Europe’s farmers are receiving ever more handouts from politicians, despite their relatively meagre contribution to our economy and increasingly obstinate stance against the EU’s efforts to adapt to a changing world.
In Europe, farmers are kings. Just look at agricultural subsidies in the EU’s budget, which consume a third of the bloc’s funds. But farmers don’t seem ready to play their part in a changing world and they should bear the consequences.
The EU must adapt to changes in Europe’s security order. Embracing countries like Ukraine is a must. Still, Joachim Rukwied, the president of the German Farmers’ Association (DBV), said he couldn’t imagine “that we will be able to merge” the EU and Ukraine.
Letting Ukraine in would mean “consciously accepting the demise of family farming in Europe,” he stressed, adding that obstacles like corruption and lower production standards would stand in the way of the country’s accession anyway.
Notwithstanding that these are being addressed today as Kyiv prepares to start membership talks.
Where is this confidence coming from? Why are farmers confidently blockading streets and ripping up pavements with their tractors during mass protests demanding more funding or better terms?
Should anyone care about family farming?
It is hard to ignore that rural areas would look different without farmers there to provide some of the jobs and care for some of the infrastructure. But the actual impact of farming is small.
Agriculture, despite being propped up by generous subsidies, contributed a mere 1.4% to the EU’s GDP in 2022. But farmers employed 8.7 million people in the slow-changing, inefficient sector.
Still, the sector is on the receiving end of every free lunch available. Think of any policy field, and you’ll find politicians willing to give handouts to farmers.
While almost all of Europe’s economy will be subject to a capped carbon trading system, agricultural equipment will not.
Similarly, the EU will finally start tackling methane emissions – the second-largest greenhouse gas – from the energy sector. But the biggest source of European methane emissions – agriculture, which produces 53% – is not affected.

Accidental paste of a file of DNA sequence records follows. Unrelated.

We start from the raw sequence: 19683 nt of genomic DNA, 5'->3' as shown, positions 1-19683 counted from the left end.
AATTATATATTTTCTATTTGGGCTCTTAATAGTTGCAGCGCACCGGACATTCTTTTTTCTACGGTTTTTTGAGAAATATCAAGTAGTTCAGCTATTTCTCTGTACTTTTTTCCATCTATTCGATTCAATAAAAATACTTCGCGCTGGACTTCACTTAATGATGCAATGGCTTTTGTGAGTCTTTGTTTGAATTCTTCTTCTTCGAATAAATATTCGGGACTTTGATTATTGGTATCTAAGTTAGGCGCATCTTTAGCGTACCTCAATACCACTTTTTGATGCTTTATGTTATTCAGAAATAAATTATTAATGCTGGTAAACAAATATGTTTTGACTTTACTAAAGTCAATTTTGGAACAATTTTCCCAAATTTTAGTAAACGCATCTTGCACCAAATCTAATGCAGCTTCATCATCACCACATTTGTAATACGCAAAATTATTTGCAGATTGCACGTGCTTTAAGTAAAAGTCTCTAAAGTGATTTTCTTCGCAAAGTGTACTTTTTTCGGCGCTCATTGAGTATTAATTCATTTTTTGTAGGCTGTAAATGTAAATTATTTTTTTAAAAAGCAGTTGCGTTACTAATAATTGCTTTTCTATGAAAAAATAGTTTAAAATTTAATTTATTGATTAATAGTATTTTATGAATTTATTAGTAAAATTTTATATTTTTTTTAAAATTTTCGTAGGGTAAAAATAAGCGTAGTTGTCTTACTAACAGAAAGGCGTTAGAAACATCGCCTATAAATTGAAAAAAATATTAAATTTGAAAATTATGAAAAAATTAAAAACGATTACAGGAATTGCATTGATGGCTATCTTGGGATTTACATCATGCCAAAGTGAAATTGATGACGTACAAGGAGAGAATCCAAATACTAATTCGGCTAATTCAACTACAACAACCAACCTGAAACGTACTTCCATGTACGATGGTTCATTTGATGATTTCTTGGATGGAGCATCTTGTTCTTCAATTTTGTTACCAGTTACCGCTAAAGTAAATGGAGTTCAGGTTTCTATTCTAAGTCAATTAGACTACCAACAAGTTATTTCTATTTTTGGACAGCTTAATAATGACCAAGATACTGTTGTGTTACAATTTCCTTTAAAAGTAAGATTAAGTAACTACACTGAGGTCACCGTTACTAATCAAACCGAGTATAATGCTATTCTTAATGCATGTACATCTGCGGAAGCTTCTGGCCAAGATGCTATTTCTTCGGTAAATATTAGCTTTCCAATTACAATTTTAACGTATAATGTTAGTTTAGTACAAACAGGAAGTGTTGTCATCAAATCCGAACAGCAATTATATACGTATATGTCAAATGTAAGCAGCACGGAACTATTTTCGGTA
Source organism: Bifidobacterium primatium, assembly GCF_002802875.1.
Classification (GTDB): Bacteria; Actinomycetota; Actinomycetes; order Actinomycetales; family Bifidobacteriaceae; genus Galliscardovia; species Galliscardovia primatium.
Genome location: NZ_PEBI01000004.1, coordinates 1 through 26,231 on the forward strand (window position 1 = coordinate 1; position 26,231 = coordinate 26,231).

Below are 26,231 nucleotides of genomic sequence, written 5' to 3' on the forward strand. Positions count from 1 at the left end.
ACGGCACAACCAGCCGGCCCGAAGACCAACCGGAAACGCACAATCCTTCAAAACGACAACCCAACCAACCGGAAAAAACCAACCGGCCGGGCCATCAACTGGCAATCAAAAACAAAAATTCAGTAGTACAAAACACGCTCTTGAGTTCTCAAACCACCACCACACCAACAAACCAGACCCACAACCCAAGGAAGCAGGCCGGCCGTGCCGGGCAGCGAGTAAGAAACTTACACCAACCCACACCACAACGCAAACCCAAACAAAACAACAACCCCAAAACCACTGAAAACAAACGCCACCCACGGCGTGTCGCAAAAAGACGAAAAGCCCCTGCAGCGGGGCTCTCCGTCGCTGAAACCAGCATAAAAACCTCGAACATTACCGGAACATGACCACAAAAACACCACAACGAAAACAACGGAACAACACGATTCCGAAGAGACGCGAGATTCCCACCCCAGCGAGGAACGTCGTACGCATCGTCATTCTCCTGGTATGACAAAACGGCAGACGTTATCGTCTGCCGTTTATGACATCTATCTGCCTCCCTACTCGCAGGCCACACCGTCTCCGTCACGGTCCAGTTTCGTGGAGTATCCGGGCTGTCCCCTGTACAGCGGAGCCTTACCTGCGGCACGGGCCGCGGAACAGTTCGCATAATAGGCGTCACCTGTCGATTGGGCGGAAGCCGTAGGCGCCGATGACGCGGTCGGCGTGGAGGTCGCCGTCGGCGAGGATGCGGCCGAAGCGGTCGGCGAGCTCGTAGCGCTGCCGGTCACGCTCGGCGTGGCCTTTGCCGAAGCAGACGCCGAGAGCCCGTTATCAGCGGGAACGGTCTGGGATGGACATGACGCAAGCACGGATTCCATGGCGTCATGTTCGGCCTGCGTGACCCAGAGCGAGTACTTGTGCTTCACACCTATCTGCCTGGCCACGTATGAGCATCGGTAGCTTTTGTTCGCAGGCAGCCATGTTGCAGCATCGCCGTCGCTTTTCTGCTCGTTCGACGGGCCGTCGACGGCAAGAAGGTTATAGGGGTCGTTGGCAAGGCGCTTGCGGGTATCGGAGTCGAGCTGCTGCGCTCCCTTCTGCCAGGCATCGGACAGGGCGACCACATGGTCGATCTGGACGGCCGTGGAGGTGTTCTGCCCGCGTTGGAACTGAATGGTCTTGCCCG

Two influential centre-right (EPP) EU lawmakers, Christian Ehler and Peter Liese, who both hail from Germany and direct the European Parliament’s largest party in matters of industry and environment, called that a “pragmatic” choice.
“Especially in the current phase, when food prices are rising, we must be extremely cautious about placing burdens on agriculture,” the two said.
When it comes to the Industrial Emissions Directive – the law which should have tackled bovine methane emissions – the EPP was so keen to please farmers that they struck cows from the law entirely.
This had the effect of making EU countries, who simply raised the proposed animal limit until it would no longer be effective, more progressive than Parliament, a feat that is about hard to come by as reasons for EU farmers to be as confident as they seem.
Then there was the controversy surrounding the EU’s nature restoration law. This, too, was framed as a gift to farmers. Or the instance when farmers blew up the trade pact with Australia to protect their livestock and meat production.
With the 2024 elections looming, one can only wonder what new demands farmers could have in return for their allegiance.
Yes, food is crucial to human life. But so is electricity or mobility. No other sector has so effectively subordinated politicians to its extremely particular – and climate-damaging – interests as farmers have.
Recognising farmers for the economic liability – and a political problem – that they are could fix many of the EU’s problems.
Remember Europe’s labour shortage? How about consolidating the farming sector instead of painstakingly keeping inefficient family farms around? This would make workers more productive and food output would remain stable. Additional labourers would become available – a miniature “Wirtschaftswunder”, if you will.
Global climate crisis? Start tackling the sector’s greenhouse gas emissions.
Poverty in Africa? Curtail farmers’ ability to abuse EU subsidies to sell to Africans at dumping prices and thereby prevent African farming from becoming competitive – thus enabling Europe’s “partner continent” to take matters into its own hands.
It is time that farmers – like the rest of the economy – pay their dues and contribute to overcoming Europe’s near-infinite challenges, instead of adding to them.
By Nikolaus Kurmayer